Rucyl Mills’ music is a carefully constructed collage of sounds tinged with otherworldliness. Citing Laurie Anderson and Rick Ross, two vastly different artists, as people with whom she would like to collaborate, one can sense that Mills’ open-mindedness is crucial to her music. A former member of the hip-hop group, The Goats, in the early 90s, Rucyl has gone on to lend her talents to various projects and co-founded the label and audiovisual electronic group Saturn Never Sleeps.
Lives In: Philadelphia
Past Groups: The Goats
Favorite Song: So many favorites but one that always pops into mind is Marvin Gaye’s “When Did You Stop Loving Me, When Did I Stop Loving You?” A brilliant composition.
Tom Tom Magazine: How do you describe your music?
Rucyl Mills: Ethereal, soul-based, experimental electronic music.
Is there an artist with whom you would like to work with someday?
Laurie Anderson and Rick Ross. At the same time. And I’d love to get Sly and Robbie. But I’m kind of happy on my own and making music with friends.
How do you create your sounds?
I start with a loop, rhythmic or melodic, then add whatever other sounds I want. Then I spend most of the time manipulating those songs into textures until I’m happy with the result. At any point I might be inspired to add vocals, which I may do in the middle or at the end of the process. Sometimes I write a bunch of songs on piano or guitar, then convert them into electronic versions.
What inspires you?
Architecture, nature, geometry, mysticism, science, unknown voids like space and the deep sea, the human experience, Studio Ghibli films, the art my friends make, and most of all, love.
When did you decide to pursue being an audiovisual artist, producer and singer as a career?I didn’t really decide to be an artist until my friends started telling me I was one. Previously, I had thought of myself as an observer who liked to make music and other things. I didn’t realize I could make a career out of it until my early 30s, and even still, I don’t feel like I have to make money from something in order to call it my career. I have so much respect for the vision of the artists I admire, and I now see that it’s a gift, and a responsibility, for an artist to share their perspective with the rest of the world.
I came across something you posted on facebook: I do not see myself represented so I make my own media. That’s what Sun Ra did. When you say you do not see yourself represented what do you mean exactly?
I don’t see myself, meaning my perspective, represented in film, music, or art. Every so often I see something that’s close, but not quite. Anyone who has an inclination to make something should do it! There’s enough room for everyone’s perspective, and our differences as humans need to be expressed in order for us to acknowledge our sameness, allowing us to gracefully evolve into a loving and respectable species.
I can definitely see Sun Ra as an influence for your unconventional, and otherworldly sounds. What other musicians have influenced your work?
Sun Ra’s film Space is the Place, really influenced me. After seeing that film, I realized that I could be and create whatever I wanted. And if you capture it on film, it becomes a reality and truth for others. I am influenced by all kinds of music, but I especially love vocalists who are masters of rhythm, and who have that element of truth in their tone. Nina Simone, Sarah Vaughn, Chaka Khan, Grace Jones, Al Green, Otis Redding, Nick Drake, Sheila Chandra, Flora Purim, Natacha Atlas, Oumou Sangare, Ali Farka Toure, pretty much any Lovers Rock singer. I could go on and on.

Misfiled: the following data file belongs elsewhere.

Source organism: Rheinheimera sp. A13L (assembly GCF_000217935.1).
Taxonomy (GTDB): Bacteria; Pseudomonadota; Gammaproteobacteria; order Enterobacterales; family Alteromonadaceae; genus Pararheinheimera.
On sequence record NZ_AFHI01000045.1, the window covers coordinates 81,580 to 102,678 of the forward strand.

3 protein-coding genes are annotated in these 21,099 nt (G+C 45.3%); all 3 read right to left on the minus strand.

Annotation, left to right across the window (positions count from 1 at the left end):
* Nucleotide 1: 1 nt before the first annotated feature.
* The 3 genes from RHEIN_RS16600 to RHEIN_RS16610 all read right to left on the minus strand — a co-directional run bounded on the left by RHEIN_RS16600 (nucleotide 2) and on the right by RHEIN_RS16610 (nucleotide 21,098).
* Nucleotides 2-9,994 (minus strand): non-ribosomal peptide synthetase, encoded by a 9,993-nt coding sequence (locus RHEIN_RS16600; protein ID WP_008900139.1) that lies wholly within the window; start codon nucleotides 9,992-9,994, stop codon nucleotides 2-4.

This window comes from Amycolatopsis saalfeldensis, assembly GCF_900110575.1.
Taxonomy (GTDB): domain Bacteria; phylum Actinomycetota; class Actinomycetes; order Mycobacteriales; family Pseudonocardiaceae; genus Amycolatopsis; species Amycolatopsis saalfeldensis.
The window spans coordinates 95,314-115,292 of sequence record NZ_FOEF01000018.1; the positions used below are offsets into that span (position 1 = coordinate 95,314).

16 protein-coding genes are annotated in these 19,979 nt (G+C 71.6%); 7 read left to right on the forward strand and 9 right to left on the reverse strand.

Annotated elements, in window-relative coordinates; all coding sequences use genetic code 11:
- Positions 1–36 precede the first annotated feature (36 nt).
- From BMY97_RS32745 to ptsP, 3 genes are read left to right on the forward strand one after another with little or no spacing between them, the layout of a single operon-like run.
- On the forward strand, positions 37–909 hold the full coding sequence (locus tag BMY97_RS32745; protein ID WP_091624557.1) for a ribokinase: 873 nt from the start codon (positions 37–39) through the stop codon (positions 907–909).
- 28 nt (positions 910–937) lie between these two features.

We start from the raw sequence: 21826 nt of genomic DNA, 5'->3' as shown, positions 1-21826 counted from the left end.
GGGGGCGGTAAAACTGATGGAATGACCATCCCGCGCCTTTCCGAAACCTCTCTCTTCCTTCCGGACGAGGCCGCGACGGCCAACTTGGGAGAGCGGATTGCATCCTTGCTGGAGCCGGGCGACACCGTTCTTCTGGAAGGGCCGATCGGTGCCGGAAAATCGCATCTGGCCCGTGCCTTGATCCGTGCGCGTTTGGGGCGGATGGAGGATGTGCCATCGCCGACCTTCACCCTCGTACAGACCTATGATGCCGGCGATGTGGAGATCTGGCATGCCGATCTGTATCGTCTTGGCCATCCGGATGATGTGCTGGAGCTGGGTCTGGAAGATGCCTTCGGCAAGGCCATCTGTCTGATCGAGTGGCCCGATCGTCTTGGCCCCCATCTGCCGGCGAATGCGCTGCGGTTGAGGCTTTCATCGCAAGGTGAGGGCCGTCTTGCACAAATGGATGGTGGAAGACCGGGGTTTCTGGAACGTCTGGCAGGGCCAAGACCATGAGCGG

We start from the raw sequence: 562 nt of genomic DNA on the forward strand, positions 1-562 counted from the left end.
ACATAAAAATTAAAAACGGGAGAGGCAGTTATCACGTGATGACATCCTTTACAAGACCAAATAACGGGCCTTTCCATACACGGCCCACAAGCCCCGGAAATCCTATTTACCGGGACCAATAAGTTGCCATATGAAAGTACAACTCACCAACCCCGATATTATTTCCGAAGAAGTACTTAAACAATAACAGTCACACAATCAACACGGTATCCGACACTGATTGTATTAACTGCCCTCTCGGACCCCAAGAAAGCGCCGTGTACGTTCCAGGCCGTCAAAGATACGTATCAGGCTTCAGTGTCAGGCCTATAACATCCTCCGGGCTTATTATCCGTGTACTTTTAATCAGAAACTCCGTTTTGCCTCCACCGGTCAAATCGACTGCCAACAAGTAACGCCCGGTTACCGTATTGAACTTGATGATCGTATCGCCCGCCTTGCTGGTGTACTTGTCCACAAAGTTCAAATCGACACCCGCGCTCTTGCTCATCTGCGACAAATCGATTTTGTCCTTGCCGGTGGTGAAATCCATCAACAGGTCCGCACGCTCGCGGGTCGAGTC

Can you talk more about the CHAKAKAHNTROLLER? Firstly, I love the name. Chaka Kahn is someone I regard as a queen among woman (laughs).
I needed a way to control my live set so I created the Chakakhantroller, a wearable midi controller. It can control samples and loops using a midi signal, and the loops could be audio or video. The idea was to run an entire audiovisual set at one time. I encased it in black leather and snakeskin to make it look and feel tough. I named it after Chaka – ‘cause she’s the greatest thing ever.
What equipment do you like using?
APC 40 Controller w/ Ableton Live, Critter Guitari Kaleidoloop, Roland SH-101, Yamaha SY-1, Boss Dr. Rhythm 110, Roland SP 303, Monome sixty-four, Nintendo DS w/ Glitch DS, Shure SM57
What projects are you working on now?
I’m working on scoring two film soundtracks, a new solo record, and a bunch of collaborations. I’m also developing an experimental video/performance piece based on a series of dreams. And I’m designing the sound and video for a series of performances pieces called “This Town is a Mystery”, with Headlong Dance Theater here in Philadelphia, premiering at the Philly Live Arts Festival this fall.
You spent some time in New York and returned to your hometown of Philly. How do the music scenes in NY and Philly compare?
The music scenes in Philly and NYC are very much intertwined, with musicians going back and forth between both places regularly. I would say the quality of musicians, in general, in Philadelphia is unsurpassed. NYC has a more competitive vibe, but more people will come out to see you perform, especially more experimental performances or new ensembles. In Philly we’re kind of spoiled – folks might not come out until at least 3 people have told them they won’t be disappointed.
As always I hope that your work inspires other women (and men), and everyone else on the gender spectrum. Any encouraging words to give to aspiring beatmakers?
Listen to yourself. Ignore any whisperings of self-doubt. Make it, break it, then make it again.
Interview by Natalie Peart
Photos by Bex Wade